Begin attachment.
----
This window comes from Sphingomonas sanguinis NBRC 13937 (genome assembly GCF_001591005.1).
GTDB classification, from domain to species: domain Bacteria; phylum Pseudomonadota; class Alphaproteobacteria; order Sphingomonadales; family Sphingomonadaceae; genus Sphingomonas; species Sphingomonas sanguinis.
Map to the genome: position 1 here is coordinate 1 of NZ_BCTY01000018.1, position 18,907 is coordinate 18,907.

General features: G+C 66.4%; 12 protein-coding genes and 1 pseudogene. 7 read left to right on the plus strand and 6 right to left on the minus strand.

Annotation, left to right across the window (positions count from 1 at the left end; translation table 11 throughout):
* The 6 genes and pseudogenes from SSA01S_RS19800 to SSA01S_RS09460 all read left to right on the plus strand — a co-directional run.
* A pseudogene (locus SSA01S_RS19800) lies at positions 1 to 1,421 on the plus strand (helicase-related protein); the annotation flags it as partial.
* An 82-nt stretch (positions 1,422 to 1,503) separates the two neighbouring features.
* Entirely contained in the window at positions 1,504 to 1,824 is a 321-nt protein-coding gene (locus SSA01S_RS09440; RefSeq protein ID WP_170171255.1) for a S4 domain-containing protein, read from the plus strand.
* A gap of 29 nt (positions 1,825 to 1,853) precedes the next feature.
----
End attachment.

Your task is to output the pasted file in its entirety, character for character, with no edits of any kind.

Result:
This window comes from Sphingomonas sanguinis NBRC 13937 (genome assembly GCF_001591005.1).
GTDB classification, from domain to species: domain Bacteria; phylum Pseudomonadota; class Alphaproteobacteria; order Sphingomonadales; family Sphingomonadaceae; genus Sphingomonas; species Sphingomonas sanguinis.
Map to the genome: position 1 here is coordinate 1 of NZ_BCTY01000018.1, position 18,907 is coordinate 18,907.

General features: G+C 66.4%; 12 protein-coding genes and 1 pseudogene. 7 read left to right on the plus strand and 6 right to left on the minus strand.

Annotation, left to right across the window (positions count from 1 at the left end; translation table 11 throughout):
* The 6 genes and pseudogenes from SSA01S_RS19800 to SSA01S_RS09460 all read left to right on the plus strand — a co-directional run.
* A pseudogene (locus SSA01S_RS19800) lies at positions 1 to 1,421 on the plus strand (helicase-related protein); the annotation flags it as partial.
* An 82-nt stretch (positions 1,422 to 1,503) separates the two neighbouring features.
* Entirely contained in the window at positions 1,504 to 1,824 is a 321-nt protein-coding gene (locus SSA01S_RS09440; RefSeq protein ID WP_170171255.1) for a S4 domain-containing protein, read from the plus strand.
* A gap of 29 nt (positions 1,825 to 1,853) precedes the next feature.